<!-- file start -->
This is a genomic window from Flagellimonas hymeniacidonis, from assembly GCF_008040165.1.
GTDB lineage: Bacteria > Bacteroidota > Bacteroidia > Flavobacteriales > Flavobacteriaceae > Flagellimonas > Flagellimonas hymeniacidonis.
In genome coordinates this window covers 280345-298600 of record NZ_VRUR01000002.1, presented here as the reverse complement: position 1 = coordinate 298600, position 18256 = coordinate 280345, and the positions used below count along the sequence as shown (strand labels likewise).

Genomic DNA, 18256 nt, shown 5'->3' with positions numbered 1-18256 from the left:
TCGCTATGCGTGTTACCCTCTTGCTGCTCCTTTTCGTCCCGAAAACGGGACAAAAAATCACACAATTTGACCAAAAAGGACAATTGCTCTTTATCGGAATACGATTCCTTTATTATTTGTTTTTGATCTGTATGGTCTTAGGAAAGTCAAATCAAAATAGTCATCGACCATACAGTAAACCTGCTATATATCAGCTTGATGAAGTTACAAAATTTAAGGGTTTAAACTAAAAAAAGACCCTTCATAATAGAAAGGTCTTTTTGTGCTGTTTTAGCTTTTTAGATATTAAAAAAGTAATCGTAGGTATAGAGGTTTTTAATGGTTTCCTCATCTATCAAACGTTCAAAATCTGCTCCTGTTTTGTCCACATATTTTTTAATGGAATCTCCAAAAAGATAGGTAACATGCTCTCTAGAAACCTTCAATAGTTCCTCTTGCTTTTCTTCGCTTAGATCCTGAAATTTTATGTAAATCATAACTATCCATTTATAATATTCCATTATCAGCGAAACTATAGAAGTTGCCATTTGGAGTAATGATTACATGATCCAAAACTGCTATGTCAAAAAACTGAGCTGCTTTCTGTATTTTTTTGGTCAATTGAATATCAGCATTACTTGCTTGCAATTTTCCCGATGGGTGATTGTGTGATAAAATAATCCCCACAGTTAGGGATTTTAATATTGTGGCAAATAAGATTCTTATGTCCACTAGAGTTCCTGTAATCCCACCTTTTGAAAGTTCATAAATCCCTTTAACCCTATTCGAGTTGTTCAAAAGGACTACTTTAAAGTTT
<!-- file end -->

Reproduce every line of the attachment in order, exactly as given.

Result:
This is a genomic window from Flagellimonas hymeniacidonis, from assembly GCF_008040165.1.
GTDB lineage: Bacteria > Bacteroidota > Bacteroidia > Flavobacteriales > Flavobacteriaceae > Flagellimonas > Flagellimonas hymeniacidonis.
In genome coordinates this window covers 280345-298600 of record NZ_VRUR01000002.1, presented here as the reverse complement: position 1 = coordinate 298600, position 18256 = coordinate 280345, and the positions used below count along the sequence as shown (strand labels likewise).

Genomic DNA, 18256 nt, shown 5'->3' with positions numbered 1-18256 from the left:
TCGCTATGCGTGTTACCCTCTTGCTGCTCCTTTTCGTCCCGAAAACGGGACAAAAAATCACACAATTTGACCAAAAAGGACAATTGCTCTTTATCGGAATACGATTCCTTTATTATTTGTTTTTGATCTGTATGGTCTTAGGAAAGTCAAATCAAAATAGTCATCGACCATACAGTAAACCTGCTATATATCAGCTTGATGAAGTTACAAAATTTAAGGGTTTAAACTAAAAAAAGACCCTTCATAATAGAAAGGTCTTTTTGTGCTGTTTTAGCTTTTTAGATATTAAAAAAGTAATCGTAGGTATAGAGGTTTTTAATGGTTTCCTCATCTATCAAACGTTCAAAATCTGCTCCTGTTTTGTCCACATATTTTTTAATGGAATCTCCAAAAAGATAGGTAACATGCTCTCTAGAAACCTTCAATAGTTCCTCTTGCTTTTCTTCGCTTAGATCCTGAAATTTTATGTAAATCATAACTATCCATTTATAATATTCCATTATCAGCGAAACTATAGAAGTTGCCATTTGGAGTAATGATTACATGATCCAAAACTGCTATGTCAAAAAACTGAGCTGCTTTCTGTATTTTTTTGGTCAATTGAATATCAGCATTACTTGCTTGCAATTTTCCCGATGGGTGATTGTGTGATAAAATAATCCCCACAGTTAGGGATTTTAATATTGTGGCAAATAAGATTCTTATGTCCACTAGAGTTCCTGTAATCCCACCTTTTGAAAGTTCATAAATCCCTTTAACCCTATTCGAGTTGTTCAAAAGGACTACTTTAAAGTTT